Air China in-flight magazine slammed over racist London travel advice
Air China is under fire for printing London travel advice in their in-flight magazine that tells tourists to avoid parts of London, saying that “precautions are needed when entering areas mainly populated by Indians, Pakistanis and black people”. Citing that “London is generally a safe place to travel,” the Wings of China piece also added that “We advise tourists not to go out alone at night, and females always to be accompanied by another person when travelling.”
Haze Fan, a China-based producer for CNBC, put the magazine text out on Twitter and it has, according to the Guardian, caused some tension among MPs, two of whom have urged China’s UK ambassador, Liu Xiaoming to get an apology from the airline.
On Twitter, Virendra Sharma, Labour MP for Ealing Southall wrote that, “This is offensive and I hope AirChina will remove this magazine and apologise immediately.” Ealing Southall, according to the Guardian, has a 39 per cent Asian population.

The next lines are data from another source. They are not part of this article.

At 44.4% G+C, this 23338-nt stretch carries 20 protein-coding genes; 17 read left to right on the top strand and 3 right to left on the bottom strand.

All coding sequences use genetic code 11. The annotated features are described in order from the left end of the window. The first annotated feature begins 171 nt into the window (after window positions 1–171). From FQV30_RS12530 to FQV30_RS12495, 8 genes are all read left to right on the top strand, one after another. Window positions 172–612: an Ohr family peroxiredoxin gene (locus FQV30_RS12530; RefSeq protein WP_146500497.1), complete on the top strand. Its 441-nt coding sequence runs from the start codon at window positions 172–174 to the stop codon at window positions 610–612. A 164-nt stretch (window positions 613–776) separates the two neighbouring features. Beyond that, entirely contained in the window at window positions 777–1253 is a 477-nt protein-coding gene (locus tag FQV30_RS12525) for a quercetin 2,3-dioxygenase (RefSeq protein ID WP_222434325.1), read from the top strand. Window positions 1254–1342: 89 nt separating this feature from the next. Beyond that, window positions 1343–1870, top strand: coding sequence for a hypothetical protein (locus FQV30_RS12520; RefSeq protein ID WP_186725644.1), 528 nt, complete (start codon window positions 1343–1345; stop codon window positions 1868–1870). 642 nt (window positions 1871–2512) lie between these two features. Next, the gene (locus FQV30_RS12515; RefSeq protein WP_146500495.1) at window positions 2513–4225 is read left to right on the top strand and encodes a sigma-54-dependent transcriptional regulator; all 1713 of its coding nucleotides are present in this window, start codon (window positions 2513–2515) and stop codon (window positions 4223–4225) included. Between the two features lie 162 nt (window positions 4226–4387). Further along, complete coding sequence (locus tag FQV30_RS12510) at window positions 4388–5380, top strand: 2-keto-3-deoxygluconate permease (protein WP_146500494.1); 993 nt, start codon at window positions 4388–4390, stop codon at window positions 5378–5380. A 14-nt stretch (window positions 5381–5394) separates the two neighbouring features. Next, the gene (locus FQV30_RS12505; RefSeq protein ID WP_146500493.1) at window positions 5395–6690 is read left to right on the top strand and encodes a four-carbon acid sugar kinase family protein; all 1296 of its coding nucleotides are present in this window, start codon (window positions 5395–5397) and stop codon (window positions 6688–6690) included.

Additionally, Fan included London mayor Sadiq Khan, in the hopes of getting a response. A spokesperson told the Guardian that Khan’s office was drafting a response.
Air China, the flag carrier for the country, has yet to comment on the issue.
This is not the first time a Chinese brand has come under fire for racism. In May, Qiaobi laundry detergent released an ad featuring a black man being “washed” white, yet was defiant in its response saying that the media magnified controversy surrounding the ad.
Additionally, former Chinese ambassador Gary Locke, of Chinese American descent, was called a “rotten banana,” among other offensive slurs by Chinese media, upon his departure in 2014, prompting then US State Department spokeswoman Jen Psaki to say, ‘‘We are not going to dignify the name-calling in that editorial with a response.’’
Update: According to the BBC, Air China's in-flight magazine publisher has issued an apology, saying that "it wished to apologise to 'readers and passengers who are feeling uncomfortable'. This inappropriate description... was purely a work mistake by the editors and it's not the magazine's views. We will immediately recall this entire issue of magazines and draw lessons from this incident."